Solid Water, Frozen Time, Future Justice: Photography and Mining in the Andean Glaciers

Lead Research Organisation: University of Brighton
Department Name: Sch of Humanities & Social Sci (SHSS)


Solid Water, Frozen Time, Future Justice (hereafter Frozen Future) is a collaborative visual research project that will document the effects of copper and lithium mining on glacier systems of the Chilean Andes. Extractive industries are encroaching upon these glaciers, and at times of water scarcity, diverting their ice for industrial purposes. The future of glaciers is contested. A water conflict between global mining and local livelihoods is already acute with water rights in Chile stacked in favour of mining interests that may increasingly, perhaps exclusively, depend on solid water supplies. Whilst mining is a global industry, Britain has a particular place in its networks of extraction; London is home to the head offices of the wealthiest corporations which trade in its stock markets. A future of accelerating extractivism is assumed to be inevitable and, most recently, asserted as essential to global economic recovery from the COVID-19 pandemic. But glacier systems are not simply subject to corporate agency: environmentalists, activists, indigenous and local communities imagine another future of environmental justice. Frozen Future will document how extractivism at glacial sites is contested in the present and projected into the future, prioritising the visibility and the voices of those most affected by mining operations. The research re-thinks the capacity of photography as a means of recording past events and re-directs the camera towards the future.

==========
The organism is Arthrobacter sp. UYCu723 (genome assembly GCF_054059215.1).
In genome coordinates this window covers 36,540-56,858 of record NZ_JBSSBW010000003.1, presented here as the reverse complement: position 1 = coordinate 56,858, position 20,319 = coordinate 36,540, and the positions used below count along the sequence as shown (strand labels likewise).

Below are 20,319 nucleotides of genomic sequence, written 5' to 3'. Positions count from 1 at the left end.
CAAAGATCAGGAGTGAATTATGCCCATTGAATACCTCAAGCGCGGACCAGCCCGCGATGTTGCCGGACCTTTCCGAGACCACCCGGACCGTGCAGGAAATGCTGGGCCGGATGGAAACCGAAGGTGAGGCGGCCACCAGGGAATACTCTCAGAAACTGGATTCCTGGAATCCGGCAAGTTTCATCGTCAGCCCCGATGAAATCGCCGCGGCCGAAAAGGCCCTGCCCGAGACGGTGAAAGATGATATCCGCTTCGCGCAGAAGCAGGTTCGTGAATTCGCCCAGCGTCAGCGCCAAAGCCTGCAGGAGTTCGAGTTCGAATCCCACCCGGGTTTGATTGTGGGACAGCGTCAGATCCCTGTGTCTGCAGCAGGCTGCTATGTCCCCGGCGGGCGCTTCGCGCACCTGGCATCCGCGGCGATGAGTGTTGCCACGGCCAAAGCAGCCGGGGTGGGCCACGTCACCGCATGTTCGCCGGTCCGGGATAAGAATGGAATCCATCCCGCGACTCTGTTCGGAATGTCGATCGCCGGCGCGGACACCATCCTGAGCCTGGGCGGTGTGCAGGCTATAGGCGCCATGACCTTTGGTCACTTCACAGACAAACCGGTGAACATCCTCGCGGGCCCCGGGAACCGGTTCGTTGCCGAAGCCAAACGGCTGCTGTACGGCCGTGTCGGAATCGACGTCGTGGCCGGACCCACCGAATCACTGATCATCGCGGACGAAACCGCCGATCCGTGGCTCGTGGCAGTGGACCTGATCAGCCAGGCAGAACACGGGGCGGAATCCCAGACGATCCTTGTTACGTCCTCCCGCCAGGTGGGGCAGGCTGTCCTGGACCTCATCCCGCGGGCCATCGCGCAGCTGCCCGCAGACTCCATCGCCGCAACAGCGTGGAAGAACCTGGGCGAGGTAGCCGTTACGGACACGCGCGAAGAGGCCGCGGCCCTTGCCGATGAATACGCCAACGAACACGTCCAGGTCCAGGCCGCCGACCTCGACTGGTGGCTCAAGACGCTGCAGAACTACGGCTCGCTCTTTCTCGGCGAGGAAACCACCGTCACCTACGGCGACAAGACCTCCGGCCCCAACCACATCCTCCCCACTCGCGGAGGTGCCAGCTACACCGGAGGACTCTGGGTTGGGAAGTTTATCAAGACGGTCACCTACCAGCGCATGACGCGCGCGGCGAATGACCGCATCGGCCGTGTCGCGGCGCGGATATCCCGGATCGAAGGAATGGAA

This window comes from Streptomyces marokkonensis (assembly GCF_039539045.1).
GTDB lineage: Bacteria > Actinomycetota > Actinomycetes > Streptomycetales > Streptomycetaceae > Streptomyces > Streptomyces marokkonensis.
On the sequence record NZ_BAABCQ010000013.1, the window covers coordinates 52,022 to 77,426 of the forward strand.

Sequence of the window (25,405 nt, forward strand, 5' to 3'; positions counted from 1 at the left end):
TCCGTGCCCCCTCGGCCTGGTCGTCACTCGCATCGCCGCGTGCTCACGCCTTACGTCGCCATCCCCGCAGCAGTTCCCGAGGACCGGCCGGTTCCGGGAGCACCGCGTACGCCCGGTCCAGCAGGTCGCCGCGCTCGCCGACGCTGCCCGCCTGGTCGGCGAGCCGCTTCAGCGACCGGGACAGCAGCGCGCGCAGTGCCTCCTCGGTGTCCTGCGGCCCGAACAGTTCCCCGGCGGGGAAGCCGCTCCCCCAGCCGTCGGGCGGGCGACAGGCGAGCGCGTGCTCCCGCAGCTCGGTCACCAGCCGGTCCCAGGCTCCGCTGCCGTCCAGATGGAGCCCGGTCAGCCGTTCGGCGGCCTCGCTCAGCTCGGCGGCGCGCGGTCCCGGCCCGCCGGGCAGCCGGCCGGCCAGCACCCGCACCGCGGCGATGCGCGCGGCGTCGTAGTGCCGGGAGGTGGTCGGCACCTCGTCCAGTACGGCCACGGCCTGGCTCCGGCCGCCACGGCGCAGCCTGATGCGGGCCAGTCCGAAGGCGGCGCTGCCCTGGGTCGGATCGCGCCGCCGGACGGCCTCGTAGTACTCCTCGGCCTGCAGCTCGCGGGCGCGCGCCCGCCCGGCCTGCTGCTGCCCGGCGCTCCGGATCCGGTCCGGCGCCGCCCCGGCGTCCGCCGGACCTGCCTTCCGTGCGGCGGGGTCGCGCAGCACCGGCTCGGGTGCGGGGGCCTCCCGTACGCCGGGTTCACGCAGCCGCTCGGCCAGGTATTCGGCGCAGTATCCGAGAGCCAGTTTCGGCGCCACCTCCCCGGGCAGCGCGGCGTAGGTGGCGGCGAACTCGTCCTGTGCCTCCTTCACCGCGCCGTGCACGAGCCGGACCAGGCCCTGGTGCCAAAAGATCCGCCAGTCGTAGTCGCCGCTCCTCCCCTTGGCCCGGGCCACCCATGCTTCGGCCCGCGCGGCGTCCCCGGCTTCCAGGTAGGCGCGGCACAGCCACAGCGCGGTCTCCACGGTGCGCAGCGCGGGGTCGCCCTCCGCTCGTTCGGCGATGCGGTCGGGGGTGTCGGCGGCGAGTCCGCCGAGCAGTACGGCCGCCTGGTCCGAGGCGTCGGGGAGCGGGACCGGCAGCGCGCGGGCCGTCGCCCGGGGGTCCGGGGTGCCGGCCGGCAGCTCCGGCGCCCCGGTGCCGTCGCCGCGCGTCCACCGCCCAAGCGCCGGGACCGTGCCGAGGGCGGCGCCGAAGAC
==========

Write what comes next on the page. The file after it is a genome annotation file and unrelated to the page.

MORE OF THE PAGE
Visual research at sites of copper and lithium extraction in Andean glaciers will create new documentary photography, drone imagery, audiovisual projections, two and three-dimensional maps as well as written records and textual analysis. In place of the Romantic representations of glaciers as sublime objects of timeless isolation that have disconnected their stores of solid water from local ecologies and global economies, Frozen Future will record the contemporary glacial extractive zones of the Chilean Andes and demonstrate the entanglements of ice and the position of glaciers within global systems. Connections between local sites of mining and global sites of exchange of capitalised mined materials will be mapped and made visible.

The development of a collaborative arts practice will establish de-colonial perspectives from which indigenous ontologies of the life of landscapes as well as concepts of use of natural resources can be recorded. Collaborations with Chilean environmentalists, activists, local communities and museum curators will enable knowledge of the effects of extractivism upon a future stored in solid water, frozen in ice, to be shared with stakeholders, specialist audiences and wider publics, from arts and ecology researchers in universities to corporate shareholders.

Frozen Future research will generate a 'documentary dispositive' composed of a major photographic exhibition, edited into audiovisual screenings for wider distribution. Both forms of dissemination will increase understanding of the effects of extractivist economies upon glacial and global ecologies. Collaborations between researchers and activists at Chilean glacial extractive zones are extended to environmentalist stakeholder groups based in Europe through participation in the different forums accompanying exhibition and screenings facilitating open debate about redressing the material inequalities of mining and achieving forms of future justice. Frozen Future's collaborative documentary will contribute to a critical aesthetic of the Earth's landscapes. A critique of conventional representations of nature and the possibility of de-colonising landscape photography will form academic publications: a monograph, journal articles and conference papers. Thus, the splendid isolation of glacial systems from a global world filled with a myriad of electrical exchanges is re-examined in Frozen Future and landscapes ruptured by mining are are revealed as living spaces.


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